Rumor: Mercedes lobbied to get Alonso penalized, rule to be reworded (Update)

(GMM) It was Mercedes that was responsible for alerting the FIA to Aston Martin’s pitstop penalty transgression in Saudi Arabia.

That is the claim of the newspapers Bild (Germany) and Blick (Switzerland).

They each separately reported that Toto Wolff-led Mercedes asked the governing body to look at whether a mechanic had touched the green Mercedes-powered car with a jack while Fernando Alonso was serving a penalty during the Jeddah race.

The subsequent penalty initially cost the 41-year-old Spaniard his podium place, although after a farcical process Alonso’s third position was reinstated at 1.02am on Monday morning.

“According to our information, it was the Silver Arrows who gave the FIA race stewards the hint through their radio system during the race,” Bild claimed.

Mercedes declined to officially comment on the claim.

But boss Wolff did admit that his team saw the transgression of Alonso’s mechanic.

“We saw it and played the video a few times. It wasn’t entirely clear if there would be a penalty,” said the Austrian.

Reportedly, the FIA initially penalized Alonso because it thought there was an agreement between the teams that merely touching a car was a no-no.

But that agreement apparently did not exist – and so the decision was reversed.

Wolff now admits that he would be open to ensuring such a misunderstanding never happens again.

“We need to discuss whether a penalty is correct if the jack just touches the car,” he said. “Maybe that needs to be changed, even if we may benefit in such a case.”

March 20, 2023 

–by Mark Cipolloni–

A rumor in the F1 paddock suggests Mercedes were the team who reported Alonso’s team to the Saudi Arabian GP stewards, according to Sky Sports F1 pitlane reporter Ted Kravitz.

Alonso finished third on the road in Jeddah but was demoted to fourth after his team were deemed to have touched his car while he was serving a five-second penalty during his pit stop.

But the stewards’ overturned their decision and reinstated Alonso’s podium after Aston Martin successfully argued there were previous examples of drivers not being penalized in similar situations.

On top of that, as reported by, the penalty on Alonso was not served within the 30 lap requirement, meaning it would have ultimately been overturned regardless.

Mercedes was apparently already on the horn to race stewards lobbying for the penalty. How do we know that?  Because only Mercedes knew about the possible penalty.

With two laps remaining, Mercedes’ George Russell was told there could be another penalty on the way for Alonso, despite no official investigation being launched. So either they were the ones squealing, or Mercedes has a mole at the FIA, which has long been assumed.

Mercedes F1 Team Boss Toto Wolff. Photo courtesy of Mercedes. Nobody likes a snitch. Mercedes could soon be the lepers of the Paddock.  In F1, the swords are always out.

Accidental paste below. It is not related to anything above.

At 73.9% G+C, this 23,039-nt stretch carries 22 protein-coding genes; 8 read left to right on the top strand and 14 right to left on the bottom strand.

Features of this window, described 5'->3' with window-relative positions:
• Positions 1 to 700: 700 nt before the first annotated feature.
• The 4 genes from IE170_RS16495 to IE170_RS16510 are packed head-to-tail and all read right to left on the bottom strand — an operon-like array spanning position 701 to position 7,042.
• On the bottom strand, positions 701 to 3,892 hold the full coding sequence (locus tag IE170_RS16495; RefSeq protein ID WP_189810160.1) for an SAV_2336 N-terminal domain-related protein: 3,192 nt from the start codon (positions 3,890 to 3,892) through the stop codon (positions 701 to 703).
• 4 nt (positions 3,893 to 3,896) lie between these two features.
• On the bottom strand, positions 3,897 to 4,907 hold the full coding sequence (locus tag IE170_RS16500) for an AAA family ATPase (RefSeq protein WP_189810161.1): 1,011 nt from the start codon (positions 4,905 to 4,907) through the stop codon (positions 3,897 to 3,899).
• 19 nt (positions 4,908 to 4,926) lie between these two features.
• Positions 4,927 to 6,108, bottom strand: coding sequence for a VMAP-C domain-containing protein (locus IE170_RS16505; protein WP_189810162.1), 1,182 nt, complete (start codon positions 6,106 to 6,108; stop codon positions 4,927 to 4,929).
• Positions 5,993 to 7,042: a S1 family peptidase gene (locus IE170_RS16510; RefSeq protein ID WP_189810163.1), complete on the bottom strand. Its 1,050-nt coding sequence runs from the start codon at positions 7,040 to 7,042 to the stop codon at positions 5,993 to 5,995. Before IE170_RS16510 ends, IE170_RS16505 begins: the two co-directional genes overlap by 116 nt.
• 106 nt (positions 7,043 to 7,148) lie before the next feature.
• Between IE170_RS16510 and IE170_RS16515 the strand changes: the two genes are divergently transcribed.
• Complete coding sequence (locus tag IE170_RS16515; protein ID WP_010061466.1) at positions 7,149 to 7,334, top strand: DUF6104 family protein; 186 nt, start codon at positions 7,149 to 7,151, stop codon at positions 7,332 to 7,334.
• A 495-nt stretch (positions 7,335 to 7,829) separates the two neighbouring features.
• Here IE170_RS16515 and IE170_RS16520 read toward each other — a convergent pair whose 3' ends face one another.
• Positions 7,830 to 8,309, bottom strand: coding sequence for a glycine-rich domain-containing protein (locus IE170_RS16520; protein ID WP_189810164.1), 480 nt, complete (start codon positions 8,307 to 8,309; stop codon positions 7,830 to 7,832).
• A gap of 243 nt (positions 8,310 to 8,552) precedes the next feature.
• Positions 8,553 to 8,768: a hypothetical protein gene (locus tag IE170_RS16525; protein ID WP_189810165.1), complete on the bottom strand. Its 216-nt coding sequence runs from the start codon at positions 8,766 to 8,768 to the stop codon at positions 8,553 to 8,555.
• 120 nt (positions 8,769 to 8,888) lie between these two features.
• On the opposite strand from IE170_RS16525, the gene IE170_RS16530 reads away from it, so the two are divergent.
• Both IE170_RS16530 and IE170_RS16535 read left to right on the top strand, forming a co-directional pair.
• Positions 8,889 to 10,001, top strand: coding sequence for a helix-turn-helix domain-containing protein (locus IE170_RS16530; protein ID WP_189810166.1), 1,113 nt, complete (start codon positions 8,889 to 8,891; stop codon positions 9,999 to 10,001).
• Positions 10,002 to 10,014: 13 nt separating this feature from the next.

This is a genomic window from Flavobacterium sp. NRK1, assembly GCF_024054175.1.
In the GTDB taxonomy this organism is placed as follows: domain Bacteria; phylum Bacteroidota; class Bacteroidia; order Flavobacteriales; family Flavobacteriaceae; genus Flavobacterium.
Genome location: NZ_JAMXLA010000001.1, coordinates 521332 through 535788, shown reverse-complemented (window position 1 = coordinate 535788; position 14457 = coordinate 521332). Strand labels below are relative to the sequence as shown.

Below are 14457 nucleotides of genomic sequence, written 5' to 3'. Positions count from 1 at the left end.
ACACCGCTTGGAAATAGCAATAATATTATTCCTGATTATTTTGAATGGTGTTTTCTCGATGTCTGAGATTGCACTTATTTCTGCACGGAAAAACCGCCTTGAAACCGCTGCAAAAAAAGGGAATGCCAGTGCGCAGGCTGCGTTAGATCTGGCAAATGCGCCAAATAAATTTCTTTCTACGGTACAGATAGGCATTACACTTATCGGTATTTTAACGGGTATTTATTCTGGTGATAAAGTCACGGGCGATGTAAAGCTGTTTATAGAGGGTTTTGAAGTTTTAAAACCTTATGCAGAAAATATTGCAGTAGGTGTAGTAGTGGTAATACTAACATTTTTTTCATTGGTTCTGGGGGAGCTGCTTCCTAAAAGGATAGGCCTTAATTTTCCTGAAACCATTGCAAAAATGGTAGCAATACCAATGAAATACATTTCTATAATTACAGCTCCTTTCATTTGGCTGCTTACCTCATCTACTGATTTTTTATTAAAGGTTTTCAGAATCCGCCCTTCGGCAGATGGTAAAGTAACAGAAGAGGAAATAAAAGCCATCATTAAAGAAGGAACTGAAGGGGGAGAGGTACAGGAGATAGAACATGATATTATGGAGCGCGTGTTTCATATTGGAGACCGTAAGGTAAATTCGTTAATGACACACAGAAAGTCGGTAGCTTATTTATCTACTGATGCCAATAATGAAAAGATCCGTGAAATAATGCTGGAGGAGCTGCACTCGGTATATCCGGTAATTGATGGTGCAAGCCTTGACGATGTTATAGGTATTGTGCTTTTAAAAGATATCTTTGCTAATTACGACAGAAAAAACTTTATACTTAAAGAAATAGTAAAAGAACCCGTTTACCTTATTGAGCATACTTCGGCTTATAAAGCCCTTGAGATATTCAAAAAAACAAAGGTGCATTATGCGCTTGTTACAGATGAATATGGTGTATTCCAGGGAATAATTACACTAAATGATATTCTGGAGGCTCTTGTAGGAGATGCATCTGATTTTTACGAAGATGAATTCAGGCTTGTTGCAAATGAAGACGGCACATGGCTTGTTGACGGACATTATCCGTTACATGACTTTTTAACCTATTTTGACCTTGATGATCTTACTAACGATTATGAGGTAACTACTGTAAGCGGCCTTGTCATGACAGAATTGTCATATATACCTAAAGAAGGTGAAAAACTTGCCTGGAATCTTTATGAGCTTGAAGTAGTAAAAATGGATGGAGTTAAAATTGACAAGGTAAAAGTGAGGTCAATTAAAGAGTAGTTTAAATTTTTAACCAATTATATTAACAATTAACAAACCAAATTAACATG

“Is he getting the penalty or not?” Russell responded. “I am pushing like a madman at the minute.”

“He got a penalty, but when you serve a penalty, you are not allowed to do any work on the car,” Kravitz said.

“The remote operations center had seen whether the guy at the back holding the rear jack had actually touched the car before the five-second penalty was served.

“At the time, they had decided that there was no real hard place to go with Aston Martin, that he hadn’t touched the car, and even if he had, it was OK.

“But then later on, another team that had something to gain, the rumor is Mercedes but that is unconfirmed, complained and said we think you need to take a further look at this because the Sporting Advisory Committee (SAC) had said maybe you can’t touch the back of the car with the rear jack.

“At the end Aston Martin said no, the SAC had never said that you can’t touch the car with the jack, it is just you can’t do any meaningful work on it and there had been plenty of other instances where teams had touched the car with the jack.

“So, that in the end meant Alonso was confirmed in his third place.

“It is a difficult question because the previous race for Esteban Ocon, a team member had touched the car within the five-second penalty period, and he had been given a 10-second penalty for the team member doing that.

“So, there is a little bit of inconsistency, but Aston Martin were able to show that the minutes of the SAC had shown it doesn’t count if you attach a jack.”In a sporting way, it is a little thing, it didn’t affect the outcome in a sporting sense.

“Alonso didn’t gain any time by a team member attaching a jack to the back of his car so I think on balance, in a sporting way, it was the right thing to do to confirm his third place finish.”

Prediction: The FIA will soon reword the rule that you cannot touch the car whatsoever until the time penalty has been served.


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